A where A The orientatins and sizes of the current sources VPj on the respective lattice points are deduced by solving the above equation (5). The current source having the greatest value thereamong is regarded as the closest to a true current source. This is the principle of the current source deducing method based on the least norm method. In order to improve the position resolving power of the least norm method, proposals have been made to gain least norm solutions repeatedly while subdividing the lattice points (see, for example, Y. Okada, J. Huang and C. Xu, 8th International Conference on Bio-magnetism, Munster, August 1991). This method will be described briefly with reference to FIG. 2. FIG. 2 is an enlarged view of part of the lattice points N shown in FIG. 1. Reference J in FIG. 2 denotes the lattice point having the current source deduced by the above least norm method as being close to the true current source. A group of subdivided lattice points M (shown in small black spots in FIG. 2) is additionally established around this lattice point J. The technique described above is applied to the newly established group of lattice points M as included in the initially established group of lattice points N, to deduce a current source still closer to the true current source. The prior art described above has the following disadvantage. The conventional method illustrated in FIG. 2 involves an increased number of lattice points since the subdivided lattice points M are newly established in addition to the initially established lattice points N. Consequently, vector P! in equation (5) has a large number of elements which lowers the precision in computing the least norm solutions. This invention has been made having regard to the state of the art noted above, and its primary object is to provide a method and apparatus for deducing bioelectric current sources with high precision. The above object is fulfilled, according to this invention, by a method of deducing physical quantities such as positions, sizes and orientations of bioelectric current sources, comprising: a magnetic field measuring step for measuring minute magnetic fields formed by the bioelectric current sources in a region under examination of an examinee, with a plurality of magnetic sensors arranged adjacent the region under examination; a lattice point setting step for setting a plurality of lattice paints in the region under examination; a current source computing step for deriving physical quantities of the current sources by solving a relational expression of unknown current sources at the lattice points and field data provided by the magnetic sensors, with a condition added thereto to minimize a norm of a vector having the current source at each of the lattice points; a lattice point rearranging step for moving the lattice points toward a lattice point having a large current value among the current sources computed; a checking step for checking whether a minimum distance among the lattice points having been moved is below a predetermined value; and a current source identifying step for repeating the current source computing step to the checking step for the lattice points having been removed, when the minimum distance exceeds the predetermined value, and regarding as a true current source the current source corresponding to a magnetic field occurring when the minimum distance is determined to be below the predetermined value at the checking step. This invention has the following functions. The lattice point having a large current value among the current sources computed at the current source computing step is not a true current source but a current source close to the true current source. Thus, at the lattice point rearranging step, the other lattice points set at the lattice point setting step are moved toward the lattice point having a large current value. Current sources are deduced similarly for the rearranged lattice points. That is, according to this invention, a true current source is deduced by moving the lattice points without varying the number of lattice points. Consequently, a true current source is deduced with precision while maintaining the computing precision of the least norm method. Where a plurality of true current sources (current sources having a large value) exist, the above method poses a question which lattice point should be selected as one toward which the other are to be moved. It is preferred, in such a case, that likelihood of current sources being present at the lattice points is derived from the physical quantities of the current sources at the lattice points deduced, and the lattice points are divided into a plurality of groups based on the likelihood derived. Then, current sources may be deduced with precison even where a plurality of true current sources are present. In the above technique, the physical quantities of the current sources for determining likelihood of current sources being present at the respective lattice points are, for example, the size of the current source at each lattice point and density of lattice points around that lattice point. It is then necessary to determine empirically a parameter representing the degree of influence of the lattice point density on the likelihood of current sources. However, this parameter setting is not necessarily easy, and an improper value selected will lower the current source deducing precision. To obviate such parameter setting, it is preferable to measure simultaneously three orthogonal components (vector measurement) of the minute magnetic fields formed by the bioelectric current sources in the region under examination, and to deduce current sources based on measured field data of the three orthogonal components. With such vector measurement, the measured field data have a high degree of mutual independence, resulting in improved spatial resolving power. Since this eliminates the need to consider lattice point density around each lattice point as a factor applied to the likelihood of a current source being present at each lattice point, the above parameter setting is made unnecessary. For example, a group function showing the influence of a current source at a certain lattice point on the other lattice points is used in dividing the lattice points into a plurality of groups based on the likelihood of current sources being present at the lattice points. It is then necessary to determine empirically a parameter (moving parameter) determining a form of the group function. However, this parameter setting is not necessarily easy either, and an improper value selected will lower the current source deducing precision. Preferably, this moving parameter is automatically optimized with a condition to minimize a norm of a solution (a vector having the current source at each lattice point as an element). The deducing method using the least norm method described above is based on the premise that the number of unknowns 3n (n being the number of lattice points), where the sizes in X, Y and Z directions of the current sources assumed for the respective lattice points are taken into account, is greater than the number of magnetic sensors m (the number of equations), i.e. 3n>m. Consequently, the coefficient matrix representing the relationship between the unknown current sources at the lattice points and measured magnetic fields could be lowered in level to render the solutions unstable. Further, at the step of identifying an optimal current source, whether a minimum distance between lattice points is below a predetermined value (convergent criterion) is used as a determination condition. Thus, deduction results could vary with the predetermined criterion. This problem is solved by a method according to a further aspect of this invention. Thus, this invention provides a method of deducing physical quantities such as positions, sizes and orientations of bioelectric current sources, comprising: a magnetic field measuring step for measuring minute magnetic fields formed by the bioelectric current sources in a region under examination of an examinee, with a plurality of magnetic sensors arranged adjacent the region under examination; a lattice point setting step for setting a plurality of lattice paints in the region under examination, the lattice points being smaller in number than the magnetic sensors; a first current source computing step for deriving unknown current sources by adding a condition to minimize a square error of a magnetic field formed by an unknown current source at each of the lattice points and a magnetic field measured by each of the magnetic sensors; a checking step for checking whether the square error of the magnetic field computed from the current source derived and the magnetic field actual measured by each of the magnetic sensors is a global minimum; a lattice point rearranging step for moving the lattice points toward a lattice point having a large current value among the current sources computed at the first current source computing step, when the square error is determined to differ from the global minimum; a current source identifying step for repeating the first current source computing step to the lattice point rearranging step, and regarding as a true current source the current source corresponding to a magnetic field occurring when the square error is determined to be a global minimum at the checking step. According to this method, the number of magnetic sensors is larger than the number of unknowns for the lattice points set, to obtain stable solutions (current sources). The current sources may be deduced with increased precision by adopting the condition to minimize a square error of a magnetic field formed by an unknown current source at each of the lattice points and a magnetic field actually measured. Further, since the current source occurring when the square error is determined to be a global minimum is regarded as a true current source, the convergent determination value need not be set at the step of deducing a final current source. Thus, the final current source deduction may be effected uniformly. When the above group function is used in rearranging the lattice points at the above lattice point rearranging step, a troublesome operation is involved such as for setting parameters. Further, since the lattice points is moved little by little within each group, a considerable time is consumed before results of the deduction are produced. To overcome such disadvantages, it is preferred that current sources at the lattice points are newly derived, when the square error is determined to differ from the global minimum at the checking step, by adding a condition to minimize a sum of the square error and a weighted sum of squares of the current source, and the lattice points are moved toward a lattice point having a large current value among the current sources. This technique employs the square error combined with a penalty term which is a weighted sum of squares of the current source as an evaluation function for moving the lattice points. Consequently, stable solutions are obtained even where the lattice points are not in the true current source. This allows the lattice points to be moved at a time to the vicinity of the greatest current source, thereby to shorten the time consumed in deducing the current sources. The lattice points are rearranged without using a group function, which dispenses with an operation to set parameters. In the above technique of determining current sources at the respective lattice points by the linear least squares method, if noise mixes into the magnetic fields measured, noise components may also be calculated as solutions (current sources). This results in the disadvantage that the position of each current source deduced tends to vary. To overcome this disadvantage, it is preferred that the first current source computing step is executed to derive current sources at the lattice points by adding a condition to minimize a sum of the square error of the magnetic field formed by the unknown current source at each lattice point and the magnetic field actually measured, and a weighted sum of squares of the current source, the checking step is executed to check whether the sum of the square error and the weighted sum of squares of the current source computed is a global minimum, and when the sum is determined to differ from the global minimum, the lattice points are moved toward a lattice point having a large current value among the current sources computed. At the checking step for deducing an optimal current source, this technique evaluates the function having a weighted sum of squares of the current source (penalty term) added to the square error. The penalty term has the smaller value, the closer the current sources lie to one another. Consequently, noise components occurring discretely have little chance of being adopted as solutions. The influence of noise components is avoided by evaluating, at the checking step for deducing an optimal current source, the function having a weighted sum of squares of the current source (penalty term) added to the square error, as noted above. However, the current sources at the lattice points deduced tend to consolidate. This results in the disadvantage that, where current sources are distributed over a certain range, a true current source could be difficult to deduce correctly. In such a case, for the condition added at the first current source computing step, i.e. the condition to minimize a sum of the square error and a weighted sum of squares of the current source, a weight for the current source is set to have the smaller value the smaller a distance is between the lattice points. At the checking step, the penalty term is excluded to check whether the square error between the magnetic fields formed by the current sources obtained at the first current source computing step and the magnetic fields actually measured is a global minimum or not. If the square error is found not to be a global minimum, the lattice points are moved toward a lattice point having a large current value among the current sources computed. According to this technique, when the lattice points concentrate locally, the influence of the penalty term diminishes. Further, since the penalty term is excluded from the criterion for identifying optimal current sources, the current sources deduced are not unnecessarily concentrated. Thus, current sources distributed over a certain range may be deduced correctly. For the purpose of illustrating the invention, there are shown in the drawings several forms which are presently preferred, it being understood, however, that the invention is not limited to the precise arrangements and instrumentalities shown. FIG. 1 is an explanatory view of a conventional method of deducing bioelectric current sources, using the least norm method; FIG. 2 is an explanatory view of another conventional method of deducing current sources; FIG. 3 is a block diagram showing an outline of an apparatus embodying the present invention; FIG. 4 is a flowchart of current source deduction processing in a first embodiment; FIG. 5 is an explanatory view of lattice point movement in the first embodiment; FIG. 6 is a flowchart of current source deduction processing in a second embodiment; FIG. 7 is an explanatory view of group functions; FIG. 8 is an explanatory view of lattice point movement in divided groups in the second embodiment; FIG. 9 is an explanatory view of lattice point movement in further divided groups in the second embodiment; FIG. 10A is an explanatory view of a model used in a simulation of the second embodiment; FIG. 10B is a schematic view of a magnetic sensor used in the simulation of the second embodiment; FIG. 11A is a view showing a setting of current sources in the simulation of the second embodiment; FIG. 11B is a view showing a reconstruction of the current sources shown in FIG. 11A; FIG. 12A is a view showing a different setting of current sources in the simulation of the second embodiment; FIG. 12B is a view showing a reconstruction of the current sources shown in FIG. 12A; FIG. 13 is a flowchart of current source deduction processing in a third embodiment; FIG. 14 is a schematic view of a magnetic sensor used in the third embodiment; FIG. 15A is a view showing a reconstruction of current sources obtained in a simulation of the third embodiment; FIG. 15B is a view for comparison with FIG. 15A, and showing a reconstruction of current sources based on measurement in radial directions; FIGS. 16A and 16B are views showing norm variations of solutions corresponding to moving parameter values; FIG. 17A is a view showing a reconstruction of current sources corresponding to FIG. 16A; FIG. 17B is a view showing a reconstruction of current sources corresponding to FIG. 16B; FIG. 18 is a flowchart of current source deduction processing in a fourth embodiment; FIG. 19 is a view showing a reconstruction of current sources obtained in a simulation of the fourth embodiment; FIG. 20 is a flowchart of current source deduction processing in a fifth embodiment; FIGS. 21, 22 and 23 are views showing reconstructions in different stages of current sources obtained in a simulation of the fifth embodiment; FIG. 24 is a flowchart of current source deduction processing in a sixth embodiment; FIG. 25 is a view showing a reconstruction of current sources obtained by improper parameter setting, for comparison with the sixth embodiment; FIG. 26 is a view showing a reconstruction of current sources obtained without using a penalty term, for comparison with the sixth embodiment; FIGS. 27, 28 and 29 are views showing reconstructions in different stages of current sources obtained in a simulation of the sixth embodiment; FIG. 30 is a flowchart of current source deduction processing in a seventh embodiment; FIG. 31 is a view showing a reconstruction of current sources obtained from the sixth embodiment, for comparison purposes; FIG. 32 is a view showing a reconstruction of current sources obtained in a simulation of the seventh embodiment; FIG. 33 is a flowchart of current source deduction processing in an eighth embodiment; FIG. 34 is a view showing a reconstruction of current sources obtained from the seventh embodiment, for comparison purposes; and FIG. 35 is a view showing a reconstruction of current sources obtained in a simulation of the eighth embodiment. Preferred embodiments of this invention will be described hereinafter with reference to the drawings. First Embodiment An outline of an apparatus embodying this invention for deducing bioelectric current sources will be described with reference to FIG. 3. Numeral 2 in FIG. 3 denotes a magnetic shield room. The magnetic shield room encloses a bed 3 for supporting an examinee M lying thereon, and a multichannel SQUID sensor 1 disposed adjacent the brain of the examinee M, for example, for measuring, in a painless and harmless way, minute magnetic fields formed by bioelectric current sources occurring in the brain. As noted hereinbefore, the multichannel SQUID sensor 1 has a multiplicity of magnetic sensors immersed in a coolant within a Dewar. In this embodiment, each magnetic sensor consists of a pair of coils for detecting a magnetic field component in a radial direction, with the brain being regarded as a spherical body. Field data detected by the multichannel SQUID sensor 1 are applied to a data converting unit 4 for conversion to digital data to be stored in a data collecting unit 5. A stimulator 6 applies electric (acoustic, optical or other) stimulation to the examinee M. A positioning unit 7 determines a positional relationship of the examinee to a three-dimensional coordinate system based on the multichannel SQUID sensor 1. For example, small coils are attached to a plurality of sites on the examinee M, and the positioning unit 7 supplies power to these small coils. Then, the coils generate magnetic fields to be detected by the multichannel SQUID sensor 1, thereby enabling determination of the position of the examinee M relative to the multichannel SQUID sensor 1. Other methods may be used to determine the position of the examinee M relative to the SQUID sensor 1. For example, a projector may be attached to the Dewar to emit a light beam to the examinee M to determine the positional relationship. Various other methods are available as disclosed in Japanese Patent Publications (Unexamined) No. 5-237065 and No. 6-788925. A data analyzing unit 8 is used to deduce current sources in a region to be diagnosed of the examinee M, from the field data stored in the data collecting unit 5. A magneto-optical disk 9 associated with the data analyzing unit 8 stores sectional images obtained from a radiographic CT apparatus or MRI apparatus, for example. The current sources deduced by the data analyzing unit 8 may be superposed on these sectional images for display on a color monitor 10 or for printing by a color printer 11. The sectional images obtained from the radiographic CT apparatus or MRI apparatus may be transmitted directly to the data analyzing unit 8 through a communication line 12 shown in FIG. 3. A sequence of current source deduction executed by the data analyzing unit 8 will be described hereinafter with reference to the flowchart shown in FIG. 4. As noted above, a positional relationship of the examinee M to the three-dimensional coordinate system based on the multichannel SQUID sensor 1 is measured and stored first. Then, as in the prior art illustrated in FIG. 1, three-dimensional lattice points N are set evenly in a region to be diagnosed, e.g. the brain, of the examinee M (step S1). The respective coefficients in the matrix A expressed by equation (3) are computed by Biot-Savart's law (the coefficients in matrix A being computed each time the lattice points are moved as described later). Subsequently, a current source (least norm solution) at each lattice point is determined by the least norm method (step S2). Next, the lattice points are moved toward a lattice point having a current source of large value among the current sources determined at step S2 (step S3). FIG. 5 shows how this step is taken. Reference N in FIG. 5 denotes the group of lattice points initially set at step S1. The lattice point marked "x" is the lattice point having a current source of large value among the current sources determined at step S2. The other lattice points are moved toward this lattice point, to form a group of lattice points N1 corresponding in number to the group of lattice points N but lying closer together. Step S3 of moving the other lattice points toward the lattice point having a current source of large value may be executed by any suitable method, and the following is one example. Assume that, by regarding the size of the current source at each lattice point determined at step S2 as a mass, and attractive forces due to gravity act among the lattice points. Then, each lattice point moves toward a lattice point of greater mass. The lattice points are collected with the higher density, the closer they are to a lattice point having a large mass. The moving distance of each lattice point is set as appropriate. Step S4 is executed to check whether a minimum distance between lattice points in the group of lattice points N1 formed after the movement made at step S4 is less than a predetermined distance. This distance is determined as appropriate, based on the precision of deduced positions of the current sources. If the minimum distance between lattice points exceeds the predetermined value, the operation returns to step S2 to determine, by the least norm method, the current source of each lattice point in the group of the lattice points N1 formed by moving the original lattice points. As noted above, the number of lattice point N1 is the same as the number of original lattice points N. In the linear equation (5) (set out hereunder again) used in the least norm method,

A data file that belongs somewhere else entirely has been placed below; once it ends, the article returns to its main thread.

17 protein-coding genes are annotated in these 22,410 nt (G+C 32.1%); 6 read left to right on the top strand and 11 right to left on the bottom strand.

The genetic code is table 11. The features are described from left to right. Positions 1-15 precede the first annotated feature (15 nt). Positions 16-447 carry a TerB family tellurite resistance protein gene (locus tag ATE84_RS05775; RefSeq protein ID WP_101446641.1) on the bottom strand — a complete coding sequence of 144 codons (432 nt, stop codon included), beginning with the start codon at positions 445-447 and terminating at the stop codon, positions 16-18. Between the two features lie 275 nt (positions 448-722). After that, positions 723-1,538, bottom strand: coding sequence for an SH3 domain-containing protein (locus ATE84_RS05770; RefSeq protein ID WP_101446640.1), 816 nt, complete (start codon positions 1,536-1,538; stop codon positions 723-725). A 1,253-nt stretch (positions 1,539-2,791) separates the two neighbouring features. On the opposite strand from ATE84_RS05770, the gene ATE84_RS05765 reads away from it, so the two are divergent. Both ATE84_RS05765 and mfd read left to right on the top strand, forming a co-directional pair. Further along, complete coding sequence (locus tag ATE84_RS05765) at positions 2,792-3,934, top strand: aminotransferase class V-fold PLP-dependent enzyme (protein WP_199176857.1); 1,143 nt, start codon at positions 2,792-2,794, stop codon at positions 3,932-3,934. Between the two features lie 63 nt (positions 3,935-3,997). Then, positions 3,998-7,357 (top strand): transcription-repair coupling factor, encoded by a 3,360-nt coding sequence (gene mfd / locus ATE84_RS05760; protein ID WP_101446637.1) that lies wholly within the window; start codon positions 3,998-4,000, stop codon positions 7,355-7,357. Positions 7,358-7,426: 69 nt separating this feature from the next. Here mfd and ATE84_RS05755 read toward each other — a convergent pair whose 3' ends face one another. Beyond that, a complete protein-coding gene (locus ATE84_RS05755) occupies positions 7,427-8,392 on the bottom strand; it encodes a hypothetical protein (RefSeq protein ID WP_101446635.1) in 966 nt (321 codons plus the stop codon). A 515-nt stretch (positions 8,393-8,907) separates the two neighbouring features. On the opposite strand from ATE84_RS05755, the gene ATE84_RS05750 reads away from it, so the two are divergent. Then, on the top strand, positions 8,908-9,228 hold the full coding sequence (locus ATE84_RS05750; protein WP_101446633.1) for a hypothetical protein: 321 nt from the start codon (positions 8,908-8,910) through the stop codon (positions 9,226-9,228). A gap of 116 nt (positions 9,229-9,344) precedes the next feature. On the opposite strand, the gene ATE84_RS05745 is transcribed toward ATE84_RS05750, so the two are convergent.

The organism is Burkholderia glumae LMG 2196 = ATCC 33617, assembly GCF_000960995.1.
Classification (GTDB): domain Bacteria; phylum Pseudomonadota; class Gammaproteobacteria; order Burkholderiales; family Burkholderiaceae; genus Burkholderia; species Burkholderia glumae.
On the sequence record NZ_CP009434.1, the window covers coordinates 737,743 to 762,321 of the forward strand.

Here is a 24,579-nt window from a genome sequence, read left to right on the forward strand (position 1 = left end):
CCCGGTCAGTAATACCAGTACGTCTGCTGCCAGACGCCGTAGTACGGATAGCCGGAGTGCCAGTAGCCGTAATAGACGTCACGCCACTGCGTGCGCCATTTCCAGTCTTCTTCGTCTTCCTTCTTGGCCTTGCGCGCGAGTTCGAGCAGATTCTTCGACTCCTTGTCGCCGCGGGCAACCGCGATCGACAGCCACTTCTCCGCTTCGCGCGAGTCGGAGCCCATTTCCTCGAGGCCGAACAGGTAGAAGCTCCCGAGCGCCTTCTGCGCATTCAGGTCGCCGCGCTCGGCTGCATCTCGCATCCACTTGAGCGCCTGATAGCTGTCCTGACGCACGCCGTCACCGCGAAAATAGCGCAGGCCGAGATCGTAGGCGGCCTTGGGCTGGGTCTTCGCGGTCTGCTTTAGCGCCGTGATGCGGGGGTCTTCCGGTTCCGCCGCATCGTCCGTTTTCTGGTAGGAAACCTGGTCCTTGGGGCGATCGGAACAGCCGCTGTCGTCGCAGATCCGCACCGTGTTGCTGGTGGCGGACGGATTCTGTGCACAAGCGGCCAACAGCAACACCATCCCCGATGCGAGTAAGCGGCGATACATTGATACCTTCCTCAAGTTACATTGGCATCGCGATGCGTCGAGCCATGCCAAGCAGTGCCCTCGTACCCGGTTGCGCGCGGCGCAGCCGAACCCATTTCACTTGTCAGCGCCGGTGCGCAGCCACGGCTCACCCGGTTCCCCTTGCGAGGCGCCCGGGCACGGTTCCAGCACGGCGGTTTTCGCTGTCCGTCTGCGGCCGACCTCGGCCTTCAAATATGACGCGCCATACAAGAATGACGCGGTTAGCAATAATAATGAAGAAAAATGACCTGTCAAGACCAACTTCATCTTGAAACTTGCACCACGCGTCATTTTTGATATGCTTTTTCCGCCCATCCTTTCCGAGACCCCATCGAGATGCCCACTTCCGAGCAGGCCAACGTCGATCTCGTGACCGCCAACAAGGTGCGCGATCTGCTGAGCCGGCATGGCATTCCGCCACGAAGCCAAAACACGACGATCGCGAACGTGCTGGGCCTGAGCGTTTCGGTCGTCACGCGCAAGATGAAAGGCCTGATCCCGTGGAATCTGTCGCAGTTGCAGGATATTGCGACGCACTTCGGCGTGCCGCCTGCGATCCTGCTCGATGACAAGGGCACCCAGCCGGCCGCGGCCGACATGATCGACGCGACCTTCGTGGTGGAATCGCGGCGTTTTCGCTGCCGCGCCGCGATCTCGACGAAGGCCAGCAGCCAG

P'!=A the number of elements in vector P'! is not increased but is fixed. This means that the computing precision of the least norm solutions is maintained. On the other hand, since the lattice points have been moved, the least norm method executed a second time disregards presence of current sources in hatched regions in FIG. 5. However, these regions are, after all, separate from a position expected to include a true current source. The lattice points in these regions have hardly any chance of including the true current source. Thus, there is no fear of lowering the precision of deduction by excluding these regions. As before, a current source at each of the lattice points N1 is determined by the least norm method (step S2). It is presumed that a current source of large value is close to the true current source. Toward the lattice point having this current source, the other lattice points are moved to form a new group of lattice points N2 (step S3). When, after repeating the above process, a minimum distance between lattice points is found to be below the predetermined value at step S4, the current sources of the group of lattice points determined at step S2 executed the last time are regarded as corresponding to the true current source. According to this embodiment, as understood from the foregoing description, the other lattice points are moved toward the lattice point having a current source of large value deduced by the least norm method executed first. Current sources are deduced by the least norm method executed next, with the number of lattice points remaining unchanged from the previous time, and with only the distances between the lattice points diminished. Thus, the current sources may be deduced with high precision while maintaining the precision in computing the least norm solutions. Second Embodiment Where a plurality of true current sources are present, the first embodiment poses a question which lattice point should be selected as one toward which the other are to be moved. The second embodiment determines likelihood of a current source being present at each lattice point from deduced physical quantities of the current source. Based on the likelihood, the lattice points are divided into a plurality of groups. For each group the lattice points are moved toward the lattice point having the greatest current source. The outline of the apparatus and the multichannel SQUID sensor 1 in this embodiment are the same as in the first embodiment, and will not be described again. A sequence of current source deduction will be described hereinafter with reference to the flowchart shown in FIG. 6. As in the first embodiment, three-dimensional lattice points N are set evenly in a region to be diagnosed, e.g. the brain, of the examinee M (step S11). Then, a current source (least norm solution) at each lattice point is determined by the least norm method (step S12). Next, where the position of the "j"th lattice point is regarded as vector Vrj, the deduced current source thereof as vector VPj, the position of the "k"th (k≠j) lattice point as vector Vrk, and the deduced current source thereof as vector VPk, likelihood Q of a current source being present at the "j"th lattice point is expressed by the following equation (7), for example. This equation is used to determine the likelihood of presence at each lattice point of the current source obtained at step S12 (step S13). ##EQU3## In equation (7), β is a parameter for adjusting the degree of likelihood relative to distances between the lattice points, and γ is a parameter for determining a weight of the second term. These parameters are selected empirically. Further, in the above equation, "e" is the base of natural logarithm (e=2.71828 . . . ), and "n" is a total number of lattice points. The first term in equation (7) indicates that the greater the size of the current source at the "j"th lattice point, the greater the likelihood of the current source being present at this lattice point. The second term indicates that the higher the density of lattice points around the "j"th lattice point, the greater the likelihood of the current source being present. In the subsequent processing, lattice points having less likelihood are moved toward lattice points of greater likelihood, to deduce current sources from a more appropriate arrangement of lattice points. To effect such movement of the lattice points, the lattice points N are divided into groups by using group function .o slashed.j expressed by the following equation (8), for example (step S14): ##EQU4## Group function .o slashed.j indicates influences of the current source at the "j"th lattice point on the other lattice points. Vr in equation (8) is a position vector of a given point. α is an empirically selected parameter for determining a form of the functions in equation (8). A method of dividing the lattice points N into groups by using group function .o slashed.j will be described with reference to FIG. 7. In the graph shown in FIG. 7, the vertical axis represents group function .o slashed.j, and the horizontal axis a given position vector Vr. References A, B and C on the horizontal axis denote lattice points in the group of lattice points N. References .o slashed.A, .o slashed.B and .o slashed.C are group functions .o slashed.j of lattice points A, B and C, respectively. In the example shown in FIG. 7, the lattice point that gives the greatest function value at lattice point A is B. In this case, therefore, lattice point A belongs to the same group as lattice point B. On the other hand, the greatest function value at lattice point C is given by lattice point C itself. Thus, lattice point C belongs to a different group to lattice points A and B. In this way, the lattice points N are divided into a plurality of groups. The lattice points in each group are moved toward the lattice point having the greatest function value (current source size) (step S15). FIG. 8 shows how this step is taken. Reference N in FIG. 8 denotes the group of lattice points initially set at step S11. The lattice points marked "x" are the lattice points having a current source of the greatest value in the respective groups. The other lattice points in each group are moved toward this lattice point, to form a group of lattice points N1 or N2 lying closer together. The number of lattice points in the initial group N equals the total number of lattice points in the groups of lattice points N1 and N2. Step S15 of moving the other lattice points toward the lattice point having the greatest current source in each group is executed in the same way as in the first embodiment. Step S16 is executed to check whether a minimum distance between lattice points in each group of lattice points N1 or N2 formed after the movement made at step S15 is less than a predetermined distance. This distance is determined as appropriate, based on the precision of deduced positions of the current sources. In the first stage of group division, moving distances of the lattice points are set so that the minimum distance between the lattice points exceeds the predetermined value. Thus, the operation returns to step S12. The current sources of the rearranged lattice points are determined by the least norm method, regarding the groups of lattice points N1 and N2 as a new group of lattice points. After the current source of each lattice point in the respective groups N1 and N2 is determined, the likelihood of presence at each lattice point of the current source is determined for the respective groups N1 and N2 as before (step S13). Then, the lattice points in each group N1 or N2 are further divided into groups (step S14). The lattice points in each group are moved (step S15). FIG. 9 shows new groups of lattice points N3 to N7 resulting from the above steps. When, after repeating the above process, a minimum distance between lattice points is found to be below the predetermined value at step S16, the current sources of the group of lattice points determined at step S12 executed the last time are regarded as corresponding to the true current sources. <simulation> A simulation was carried out to ascertain validity of the above technique. A ball having an 80 mm radius was conceived as the head acting as the region for which current sources are deduced. As the magnetic sensors S, axial type linear differential gradiometers (see FIG. 10B) having a 30 mm base line were arranged in 37 channels over a spherical surface having a 117 mm radius. All the gradiometers had axes extending to the origin. Current dipoles (current sources) were set in the ball of the head, and the magnetic fields formed by the dipoles were calculated by means of Sarvas's equation (J. Sarvas, Phys. Med. Biol., vol. 32, pp 11-22, 1987) taking the effect of volume current into account. These magnetic fields were regarded as measured magnetic fields. FIG. 10A shows this model. Next, the space was divided into lattices of 20 cubic millimeters, and 257 lattices lying within the ball of the head were used as objects of reconstruction. The sensors S used in this simulation extend in radial directions "r" of the ball, and therefore cannot detect magnetic fields formed by current components in the radial directions. Thus, deduction parameters were current components in θ directions and .o slashed. directions. The magnetic fields were computed on the assumption that two current dipoles acting as current sources had the same depth (20,0,50), (-30,0,50). The moment of both current dipoles were set to (0,10,0). The units are mm for the position, and nAm for the moment. The computed magnetic fields are regarded as measured values, and the results of deduction carried out in the above embodiment are shown in FIGS. 11A and 11B. FIG. 11A shows the setting, and FIG. 11B shows a reconstruction. While there are isolated current dipoles, the lattices gather around the true values, and the current dipoles are reconstructed in the right direction. Next, a case of setting the two current dipoles to different depths will be described. The current dipoles were set to positions (20,0,50) and (-20,0,30), and the moment was (0,10,0) for both. The results are shown in FIGS. 12A and 12B. FIG. 12A shows the setting, and FIG. 12B shows a reconstruction. While there are isolated current dipoles again, the current dipoles disposed at the different depths can also be reconstructed substantially correctly. According to this embodiment, as understood from the foregoing description, likelihood of current sources being present on the lattice points is determined from the physical quantities of the current sources on the lattice points obtained by the least norm method. Based on the likelihood, the lattice points are divided into groups. The other lattice points are moved toward the lattice point having the current source of the greatest function value. The current sources of the rearranged lattice points are obtained by the least norm method. Thus, current sources are deduced by the least norm method, without increasing the number of lattice points. That is, the current sources may be deduced with high precision while maintaining the precision in computing the least norm solutions. Even if a plurality of true current sources are present, each current source may be deduced with high precision. Third Embodiment In what is known as the lattice point moving least norm method described in the second embodiment, the parameters, α, β and γ, must be set empirically. These parameters are dependent on the positions, sizes and orientations of the current sources. It is therefore difficult particularly for an operator having little experience to set proper values for the parameters based on isomagnetic field diagrams as described above. The parameters could be set improperly to produce results contrary to the true solution. This embodiment obviates setting of parameters β and γ, which relate to the likelihood of presence of the solution on each lattice point, among the above parameters α, β and γ, to deduce current sources with facility and precision. Inventors have conducted intensive research and found that, by simultaneously measuring the three orthogonal components (i.e. vector measurement) of the magnetic field generated by each in vivo current source and by using this data in application of the above lattice point moving least norm method, the current sources may be deduced properly also by the following equation (9) in which parameter γ in equation (7) is set to zero (obviating setting of parameter β also):